WHEN SHOULD I CHANGE MY TYRES?
Tyres are one of the most important and most overlooked parts on a vehicle.They are of course the main point of contact in which your vehicle has with the road, and many people fail to realise that tyres require maintenance to make sure they work to the best of their best ability.
We want to provide you with some useful tips, allowing you to avoid common damage to your tyres. If you return your lease with any of the following you will incur charges which can be sizeable.
Cuts – Cuts are relatively common and can occur as a result of driving over sharp objects on the road. In UK law, a tyre with a cut in excess of 25mm must be replaced. Any cut that exposes the ply or cord is also illegal – in both cases, there is an increased risk of blowout.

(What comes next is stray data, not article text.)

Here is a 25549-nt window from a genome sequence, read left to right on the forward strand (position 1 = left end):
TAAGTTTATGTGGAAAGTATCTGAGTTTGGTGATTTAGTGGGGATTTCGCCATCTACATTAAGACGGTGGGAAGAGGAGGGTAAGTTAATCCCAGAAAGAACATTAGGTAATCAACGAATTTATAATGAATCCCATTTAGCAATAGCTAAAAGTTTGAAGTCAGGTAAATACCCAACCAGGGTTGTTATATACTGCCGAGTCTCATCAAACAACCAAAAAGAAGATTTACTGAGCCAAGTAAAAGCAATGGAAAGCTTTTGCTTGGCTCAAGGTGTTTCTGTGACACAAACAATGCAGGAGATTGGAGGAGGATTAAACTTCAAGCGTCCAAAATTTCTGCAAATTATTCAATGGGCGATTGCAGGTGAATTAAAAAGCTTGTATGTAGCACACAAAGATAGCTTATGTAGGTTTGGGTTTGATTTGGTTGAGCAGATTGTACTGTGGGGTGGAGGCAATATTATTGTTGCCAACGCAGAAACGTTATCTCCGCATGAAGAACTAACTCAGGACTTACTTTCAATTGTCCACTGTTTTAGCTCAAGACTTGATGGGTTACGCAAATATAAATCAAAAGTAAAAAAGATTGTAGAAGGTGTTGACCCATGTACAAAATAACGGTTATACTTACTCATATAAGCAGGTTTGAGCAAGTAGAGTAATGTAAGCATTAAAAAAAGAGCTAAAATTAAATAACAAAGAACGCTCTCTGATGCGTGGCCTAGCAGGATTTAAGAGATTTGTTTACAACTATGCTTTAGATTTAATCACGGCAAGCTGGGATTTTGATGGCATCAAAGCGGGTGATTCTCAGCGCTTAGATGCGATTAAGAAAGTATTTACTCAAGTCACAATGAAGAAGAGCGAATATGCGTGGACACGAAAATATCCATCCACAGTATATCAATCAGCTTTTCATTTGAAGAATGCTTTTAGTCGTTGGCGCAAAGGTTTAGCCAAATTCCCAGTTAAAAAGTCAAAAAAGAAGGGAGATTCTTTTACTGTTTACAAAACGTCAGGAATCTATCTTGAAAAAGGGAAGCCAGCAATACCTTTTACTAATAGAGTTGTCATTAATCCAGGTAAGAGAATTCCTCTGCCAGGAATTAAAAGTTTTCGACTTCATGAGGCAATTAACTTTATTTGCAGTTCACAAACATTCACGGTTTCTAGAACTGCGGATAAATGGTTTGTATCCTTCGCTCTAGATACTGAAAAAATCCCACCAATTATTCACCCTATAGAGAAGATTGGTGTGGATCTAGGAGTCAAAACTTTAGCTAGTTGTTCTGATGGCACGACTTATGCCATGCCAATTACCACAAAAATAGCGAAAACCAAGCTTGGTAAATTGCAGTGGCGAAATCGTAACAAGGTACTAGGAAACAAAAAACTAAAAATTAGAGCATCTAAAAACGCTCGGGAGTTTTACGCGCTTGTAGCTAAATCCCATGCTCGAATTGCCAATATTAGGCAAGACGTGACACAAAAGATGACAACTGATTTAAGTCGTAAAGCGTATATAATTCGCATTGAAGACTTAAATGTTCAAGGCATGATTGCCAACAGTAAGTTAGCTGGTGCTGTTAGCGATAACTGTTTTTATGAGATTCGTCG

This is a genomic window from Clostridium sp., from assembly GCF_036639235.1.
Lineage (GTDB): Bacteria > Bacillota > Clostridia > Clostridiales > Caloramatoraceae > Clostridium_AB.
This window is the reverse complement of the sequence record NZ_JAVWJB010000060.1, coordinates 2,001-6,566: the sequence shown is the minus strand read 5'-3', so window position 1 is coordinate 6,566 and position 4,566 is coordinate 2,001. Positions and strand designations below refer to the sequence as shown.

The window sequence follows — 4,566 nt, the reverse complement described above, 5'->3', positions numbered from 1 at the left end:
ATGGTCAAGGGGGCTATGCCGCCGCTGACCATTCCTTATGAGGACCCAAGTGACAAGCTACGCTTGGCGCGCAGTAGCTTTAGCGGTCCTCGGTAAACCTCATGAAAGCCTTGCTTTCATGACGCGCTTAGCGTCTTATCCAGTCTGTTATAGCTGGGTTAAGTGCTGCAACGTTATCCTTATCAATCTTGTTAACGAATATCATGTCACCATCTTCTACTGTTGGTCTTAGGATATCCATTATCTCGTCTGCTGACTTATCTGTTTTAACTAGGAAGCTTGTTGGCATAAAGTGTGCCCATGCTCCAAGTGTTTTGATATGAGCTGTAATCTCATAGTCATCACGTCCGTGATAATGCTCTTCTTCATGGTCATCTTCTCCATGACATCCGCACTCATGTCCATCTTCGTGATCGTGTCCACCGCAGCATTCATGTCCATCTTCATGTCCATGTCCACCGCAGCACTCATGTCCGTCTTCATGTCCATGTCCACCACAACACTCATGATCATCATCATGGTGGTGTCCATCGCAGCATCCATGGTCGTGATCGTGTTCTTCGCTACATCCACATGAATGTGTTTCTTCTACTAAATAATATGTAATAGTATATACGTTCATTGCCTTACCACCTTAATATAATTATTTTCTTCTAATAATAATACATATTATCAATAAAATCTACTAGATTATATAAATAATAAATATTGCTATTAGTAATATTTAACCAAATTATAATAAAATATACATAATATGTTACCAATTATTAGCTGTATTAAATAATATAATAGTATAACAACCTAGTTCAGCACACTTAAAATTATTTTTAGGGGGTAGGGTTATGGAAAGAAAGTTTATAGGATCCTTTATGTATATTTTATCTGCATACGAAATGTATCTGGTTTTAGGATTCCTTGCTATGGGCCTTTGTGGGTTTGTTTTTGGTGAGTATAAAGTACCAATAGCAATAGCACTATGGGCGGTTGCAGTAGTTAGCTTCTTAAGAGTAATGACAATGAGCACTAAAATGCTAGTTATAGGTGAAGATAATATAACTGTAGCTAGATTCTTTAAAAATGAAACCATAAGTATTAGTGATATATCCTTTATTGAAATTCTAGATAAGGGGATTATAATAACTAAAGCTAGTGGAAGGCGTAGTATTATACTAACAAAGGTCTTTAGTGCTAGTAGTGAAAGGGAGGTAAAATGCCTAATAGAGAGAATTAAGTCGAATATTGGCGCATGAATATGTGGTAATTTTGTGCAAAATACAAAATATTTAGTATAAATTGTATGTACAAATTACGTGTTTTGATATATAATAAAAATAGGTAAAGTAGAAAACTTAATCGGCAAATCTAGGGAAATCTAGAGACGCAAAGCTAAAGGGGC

Sidewall impact – Hitting a curb or another obstacle can sometimes cause damage to the casing, either in the form of a cut or bulge. Again, these are a blowout risk.
Camber wear – In suspension terms, ‘camber’ refers to the angling of wheels away from the axle. Some set-ups can improve handling, however, tilting wheels in this way tends to cause rapid wear on the edge of the wheel that makes contact with the road.
Under-inflation – Under-inflation causes the outer edges to take the load and thus wear more quickly than the centre.
Over-inflation – When filled with too much air, a tyre becomes too rounded, causing the middle to extrude and take the entire weight of the car.
Emergency braking – At high speed, an emergency stop can cause massive friction resulting in rapid wear, potentially to the extent that the tyre punctures and deflates. For this reason, you should always check your tyres at the nearest safe opportunity after performing an emergency stop.
Misalignment – Whereas camber configuration may be desirable, plain old misalignment (where the front wheels are pointed at slightly different angles) rarely results in a better drive and can cause some rapid wear and feathering on the tread.